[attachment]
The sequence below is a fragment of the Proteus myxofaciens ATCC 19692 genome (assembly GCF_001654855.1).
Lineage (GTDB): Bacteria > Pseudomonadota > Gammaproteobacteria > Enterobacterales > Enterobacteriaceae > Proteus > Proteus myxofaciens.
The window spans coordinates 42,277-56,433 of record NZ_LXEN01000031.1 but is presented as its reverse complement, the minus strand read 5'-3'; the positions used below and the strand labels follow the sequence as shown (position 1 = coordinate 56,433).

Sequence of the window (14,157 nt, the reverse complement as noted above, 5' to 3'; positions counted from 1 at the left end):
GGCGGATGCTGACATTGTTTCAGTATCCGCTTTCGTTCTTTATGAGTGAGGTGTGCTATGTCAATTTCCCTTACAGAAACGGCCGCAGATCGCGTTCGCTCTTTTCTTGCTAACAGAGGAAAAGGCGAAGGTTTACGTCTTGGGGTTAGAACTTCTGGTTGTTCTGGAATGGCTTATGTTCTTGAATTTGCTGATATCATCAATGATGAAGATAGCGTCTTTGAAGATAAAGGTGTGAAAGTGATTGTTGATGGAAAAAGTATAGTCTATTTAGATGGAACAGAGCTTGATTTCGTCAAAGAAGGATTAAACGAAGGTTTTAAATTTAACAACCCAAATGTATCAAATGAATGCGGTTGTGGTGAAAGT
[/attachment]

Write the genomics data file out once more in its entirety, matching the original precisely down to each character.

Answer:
The sequence below is a fragment of the Proteus myxofaciens ATCC 19692 genome (assembly GCF_001654855.1).
Lineage (GTDB): Bacteria > Pseudomonadota > Gammaproteobacteria > Enterobacterales > Enterobacteriaceae > Proteus > Proteus myxofaciens.
The window spans coordinates 42,277-56,433 of record NZ_LXEN01000031.1 but is presented as its reverse complement, the minus strand read 5'-3'; the positions used below and the strand labels follow the sequence as shown (position 1 = coordinate 56,433).

Sequence of the window (14,157 nt, the reverse complement as noted above, 5' to 3'; positions counted from 1 at the left end):
GGCGGATGCTGACATTGTTTCAGTATCCGCTTTCGTTCTTTATGAGTGAGGTGTGCTATGTCAATTTCCCTTACAGAAACGGCCGCAGATCGCGTTCGCTCTTTTCTTGCTAACAGAGGAAAAGGCGAAGGTTTACGTCTTGGGGTTAGAACTTCTGGTTGTTCTGGAATGGCTTATGTTCTTGAATTTGCTGATATCATCAATGATGAAGATAGCGTCTTTGAAGATAAAGGTGTGAAAGTGATTGTTGATGGAAAAAGTATAGTCTATTTAGATGGAACAGAGCTTGATTTCGTCAAAGAAGGATTAAACGAAGGTTTTAAATTTAACAACCCAAATGTATCAAATGAATGCGGTTGTGGTGAAAGT